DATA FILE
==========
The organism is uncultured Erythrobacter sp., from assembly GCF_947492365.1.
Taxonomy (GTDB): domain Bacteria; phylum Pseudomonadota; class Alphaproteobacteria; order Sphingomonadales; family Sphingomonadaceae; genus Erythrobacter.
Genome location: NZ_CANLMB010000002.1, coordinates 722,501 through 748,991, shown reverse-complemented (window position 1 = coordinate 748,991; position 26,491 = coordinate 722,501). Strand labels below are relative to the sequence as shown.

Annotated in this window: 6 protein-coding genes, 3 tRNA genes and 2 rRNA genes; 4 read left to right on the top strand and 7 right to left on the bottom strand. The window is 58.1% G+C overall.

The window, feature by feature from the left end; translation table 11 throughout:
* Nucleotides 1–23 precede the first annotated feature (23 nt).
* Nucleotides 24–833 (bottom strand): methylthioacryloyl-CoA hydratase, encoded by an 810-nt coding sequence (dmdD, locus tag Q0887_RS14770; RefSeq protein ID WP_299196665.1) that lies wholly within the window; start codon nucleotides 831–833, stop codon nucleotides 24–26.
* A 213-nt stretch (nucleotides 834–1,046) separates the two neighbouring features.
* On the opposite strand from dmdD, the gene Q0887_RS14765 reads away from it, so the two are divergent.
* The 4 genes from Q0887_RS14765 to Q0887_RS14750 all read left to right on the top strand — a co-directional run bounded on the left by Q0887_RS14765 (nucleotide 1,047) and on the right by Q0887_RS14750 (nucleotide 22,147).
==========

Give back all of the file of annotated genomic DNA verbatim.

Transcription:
The organism is uncultured Erythrobacter sp., from assembly GCF_947492365.1.
Taxonomy (GTDB): domain Bacteria; phylum Pseudomonadota; class Alphaproteobacteria; order Sphingomonadales; family Sphingomonadaceae; genus Erythrobacter.
Genome location: NZ_CANLMB010000002.1, coordinates 722,501 through 748,991, shown reverse-complemented (window position 1 = coordinate 748,991; position 26,491 = coordinate 722,501). Strand labels below are relative to the sequence as shown.

Annotated in this window: 6 protein-coding genes, 3 tRNA genes and 2 rRNA genes; 4 read left to right on the top strand and 7 right to left on the bottom strand. The window is 58.1% G+C overall.

The window, feature by feature from the left end; translation table 11 throughout:
* Nucleotides 1–23 precede the first annotated feature (23 nt).
* Nucleotides 24–833 (bottom strand): methylthioacryloyl-CoA hydratase, encoded by an 810-nt coding sequence (dmdD, locus tag Q0887_RS14770; RefSeq protein ID WP_299196665.1) that lies wholly within the window; start codon nucleotides 831–833, stop codon nucleotides 24–26.
* A 213-nt stretch (nucleotides 834–1,046) separates the two neighbouring features.
* On the opposite strand from dmdD, the gene Q0887_RS14765 reads away from it, so the two are divergent.
* The 4 genes from Q0887_RS14765 to Q0887_RS14750 all read left to right on the top strand — a co-directional run bounded on the left by Q0887_RS14765 (nucleotide 1,047) and on the right by Q0887_RS14750 (nucleotide 22,147).